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Theater review: 'The Book of Will' is a charming historical love letter

Andrew J. Friedenthal Special to the American-Statesman
Toby Minor, Huck Huckaby and Ben Wolfe star in the Austin Playhouse's production of the historical play "The Book of Will," about the legacy of William Shakespeare. [Contributed by Lara Toner Haddock]

Productions of Shakespeare are a dime a dozen on the American stage; productions about Shakespeare are less common. Lauren Gunderson’s historical drama “The Book of Will” is that exception, a celebration of the famed playwright and poet’s work. Austin Playhouse’s season-ending new production of the play, running through June 30, is a breezy, joyous exploration of the text’s most life-affirming aspects.

“The Book of Will” begins in 1619, a few years after Shakespeare’s death, and focuses on the remaining members of his theater troupe, the King’s Men. When one of their number suddenly and tragically passes away, those left behind realize that it is up to them to preserve the bard’s plays for future generations (and to protect them from watered-down versions) by printing a collected folio of his complete works.

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The rest of the play is surprisingly and engagingly plot-heavy, exploring the ins and outs of what the team behind the First Folio went through in trying to secure the rights, funding and physical means to get the collection published. This portrayal of the British publishing industry in the early 17th century is unexpectedly gripping, with a number of plot twists and emotional hooks that keep the story going at a pleasant pace.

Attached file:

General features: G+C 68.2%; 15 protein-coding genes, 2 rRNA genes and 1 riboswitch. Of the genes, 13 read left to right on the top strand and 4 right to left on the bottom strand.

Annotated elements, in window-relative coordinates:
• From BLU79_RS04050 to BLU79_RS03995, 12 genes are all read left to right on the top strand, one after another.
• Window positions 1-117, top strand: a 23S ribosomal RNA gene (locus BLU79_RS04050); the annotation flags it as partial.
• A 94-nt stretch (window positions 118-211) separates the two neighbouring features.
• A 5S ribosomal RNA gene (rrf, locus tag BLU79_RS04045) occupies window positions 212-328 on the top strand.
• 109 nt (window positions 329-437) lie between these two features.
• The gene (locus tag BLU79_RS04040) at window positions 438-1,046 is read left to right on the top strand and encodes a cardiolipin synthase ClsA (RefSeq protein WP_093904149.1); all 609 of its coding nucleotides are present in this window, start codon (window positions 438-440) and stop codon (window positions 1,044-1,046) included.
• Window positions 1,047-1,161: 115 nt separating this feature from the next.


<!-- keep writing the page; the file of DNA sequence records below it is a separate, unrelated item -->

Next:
What truly makes this production so solid is the cast of Austin Playhouse regulars who are all equally at home with the text’s moments of exposition, comedy and quiet reflection. Director Lara Toner Haddock clearly trusts her actors to know when to ham it up and when to tone it down, maintaining an ongoing feeling of high energy that rarely slackens across the show’s two acts.

The team of three at the heart of the publishing plan — Huck Huckaby as John Heminges, J. Ben Wolfe as Hendry Condell and Marie Fahlgren as Alice Heminges — set the tone for the rest of the cast. Huckaby’s wistfulness, Wolfe’s overwhelming motivation to commemorate his friend’s work and Fahlgren’s steely determination create a trifecta that propels the narrative’s steady clip.

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The breakout performance here, though, is Toby Minor, double-cast as poet laureate Ben Johnson and, far too briefly, spotlight-loving actor Richard Burbage. With an amazing monologue as Burbage, segueing between almost a dozen classic Shakespearean lines, and a more understated (but nevertheless hilarious and emotionally nuanced) performance as Johnson, Minor shows why he needs to be cast in meatier roles throughout Austin and not just utilized for his excellent stunt work and fight choreography.

Perhaps the greatest accomplishment of “The Book of Will” is that it takes a story that might seem stuffy and turns it into a truly fun, warm and witty play that serves as a fitting tribute to Shakespeare’s work and the forethought of his friends. It is also a love letter to all those who have produced that work as it has been passed down over the centuries.